On the other side we formed a team to really look at the full UX experience. So that includes everything up until you are interested in CryptoKitties and then you need to buy crypto, you need to buy Ether, and then you need to download metamask to play the game, and then you go to the marketplace. So the team is looking at every single step and seeing what can we do to make it better, make it smoother. What kind of tools can we create to bridge this gap, so the its seamless?
The ideal experience is you have a credit card and you can buy a kitty. But right now you capped your card and you need to buy crypto, then you need to buy a cat. The US is a huge unwrap for us, and we are working on both of these things.
Not a joke
CG: I was just thinking that you might consider some other project besides CryptoKitties? Because for many people it’s still a joke, for some at least.
BG: Well the funny thing is that CryptoKitties has always been an experiment. We are part of a larger parent company called Axiom Zen based in Vancouver, Canada. Axiom Zen is a five year old company, venture studio, it’s a startup that builds startups. So previous to CryptoKitties, we were building B2B Saas companies. We worked with fortune 500 companies to build ventures and products together, then we took the revenue from these fortune 500 partnerships and then we built our own startups. We spun out two startup companies, and they are both profitable.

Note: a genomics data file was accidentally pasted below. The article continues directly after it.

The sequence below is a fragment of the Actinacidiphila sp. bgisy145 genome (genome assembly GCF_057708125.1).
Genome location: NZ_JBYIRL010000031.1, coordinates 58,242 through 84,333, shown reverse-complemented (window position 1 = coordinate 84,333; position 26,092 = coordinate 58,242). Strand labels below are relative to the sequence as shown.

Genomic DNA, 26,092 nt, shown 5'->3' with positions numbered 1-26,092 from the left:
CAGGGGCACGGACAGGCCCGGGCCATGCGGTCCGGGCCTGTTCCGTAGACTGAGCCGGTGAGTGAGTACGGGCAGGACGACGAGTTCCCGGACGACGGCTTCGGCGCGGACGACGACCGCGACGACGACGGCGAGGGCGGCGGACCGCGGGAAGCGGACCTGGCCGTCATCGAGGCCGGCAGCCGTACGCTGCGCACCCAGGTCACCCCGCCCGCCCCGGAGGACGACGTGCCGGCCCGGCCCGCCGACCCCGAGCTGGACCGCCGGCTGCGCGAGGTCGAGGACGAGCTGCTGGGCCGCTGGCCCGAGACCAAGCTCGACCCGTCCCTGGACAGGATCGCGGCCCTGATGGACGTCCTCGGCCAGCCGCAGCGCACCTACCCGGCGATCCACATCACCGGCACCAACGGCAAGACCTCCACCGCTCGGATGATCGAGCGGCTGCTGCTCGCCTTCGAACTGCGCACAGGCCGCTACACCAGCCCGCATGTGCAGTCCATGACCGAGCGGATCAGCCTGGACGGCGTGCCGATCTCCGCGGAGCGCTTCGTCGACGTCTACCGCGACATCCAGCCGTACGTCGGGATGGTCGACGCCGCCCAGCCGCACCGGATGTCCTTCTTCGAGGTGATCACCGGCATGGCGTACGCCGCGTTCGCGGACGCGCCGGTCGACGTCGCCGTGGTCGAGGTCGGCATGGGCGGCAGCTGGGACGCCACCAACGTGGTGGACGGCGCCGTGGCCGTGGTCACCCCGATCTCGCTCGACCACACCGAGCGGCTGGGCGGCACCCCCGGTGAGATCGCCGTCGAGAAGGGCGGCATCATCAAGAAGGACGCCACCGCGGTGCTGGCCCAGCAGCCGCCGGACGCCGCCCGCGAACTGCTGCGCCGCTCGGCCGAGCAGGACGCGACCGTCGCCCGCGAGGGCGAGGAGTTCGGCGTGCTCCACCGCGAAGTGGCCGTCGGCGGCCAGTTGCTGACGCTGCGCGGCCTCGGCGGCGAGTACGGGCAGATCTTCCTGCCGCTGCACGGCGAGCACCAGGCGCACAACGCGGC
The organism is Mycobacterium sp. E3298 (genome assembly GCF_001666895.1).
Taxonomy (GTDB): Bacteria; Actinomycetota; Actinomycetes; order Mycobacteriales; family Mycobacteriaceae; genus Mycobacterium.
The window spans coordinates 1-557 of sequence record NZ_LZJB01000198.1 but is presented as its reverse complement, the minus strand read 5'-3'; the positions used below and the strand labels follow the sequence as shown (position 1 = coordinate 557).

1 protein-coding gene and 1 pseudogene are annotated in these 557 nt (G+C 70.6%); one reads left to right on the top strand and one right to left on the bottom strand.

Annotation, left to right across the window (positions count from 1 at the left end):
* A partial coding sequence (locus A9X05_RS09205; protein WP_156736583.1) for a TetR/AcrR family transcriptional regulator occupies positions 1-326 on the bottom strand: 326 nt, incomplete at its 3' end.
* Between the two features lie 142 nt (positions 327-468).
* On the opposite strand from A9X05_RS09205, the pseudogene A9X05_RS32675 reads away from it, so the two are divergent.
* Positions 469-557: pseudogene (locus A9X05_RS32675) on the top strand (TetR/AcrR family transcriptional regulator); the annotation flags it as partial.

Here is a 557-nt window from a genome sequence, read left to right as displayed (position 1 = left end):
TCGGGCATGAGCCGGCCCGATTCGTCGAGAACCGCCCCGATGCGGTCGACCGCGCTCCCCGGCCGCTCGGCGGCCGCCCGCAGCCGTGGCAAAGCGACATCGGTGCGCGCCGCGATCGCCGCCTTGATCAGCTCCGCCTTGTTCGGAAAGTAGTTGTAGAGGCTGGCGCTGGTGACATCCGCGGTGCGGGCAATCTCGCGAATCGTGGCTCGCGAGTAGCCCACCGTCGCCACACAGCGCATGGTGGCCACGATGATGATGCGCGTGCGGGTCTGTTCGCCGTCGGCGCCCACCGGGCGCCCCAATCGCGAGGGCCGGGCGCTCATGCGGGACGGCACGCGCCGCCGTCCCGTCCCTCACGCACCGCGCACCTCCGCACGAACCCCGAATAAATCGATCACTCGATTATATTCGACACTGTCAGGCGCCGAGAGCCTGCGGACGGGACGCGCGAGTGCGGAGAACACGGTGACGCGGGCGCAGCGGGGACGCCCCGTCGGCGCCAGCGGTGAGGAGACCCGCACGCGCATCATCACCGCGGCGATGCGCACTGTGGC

Around last summer we started poking around: let’s explore Blockchain, let’s explore what we can do with smart contracts. So we built CryptoKitties and we decided we are not going to do an ICO, because everything last year was the price of Bitcoin, ICOs and the hacks and scams that were happening. That’s really here in Coindesk and Cointelegraph. We were like it just can’t be like this forever, there needs to be more real products that are building their shipping code and building real products. So we didn’t do an ICO, we launched a product, a Blockchain game.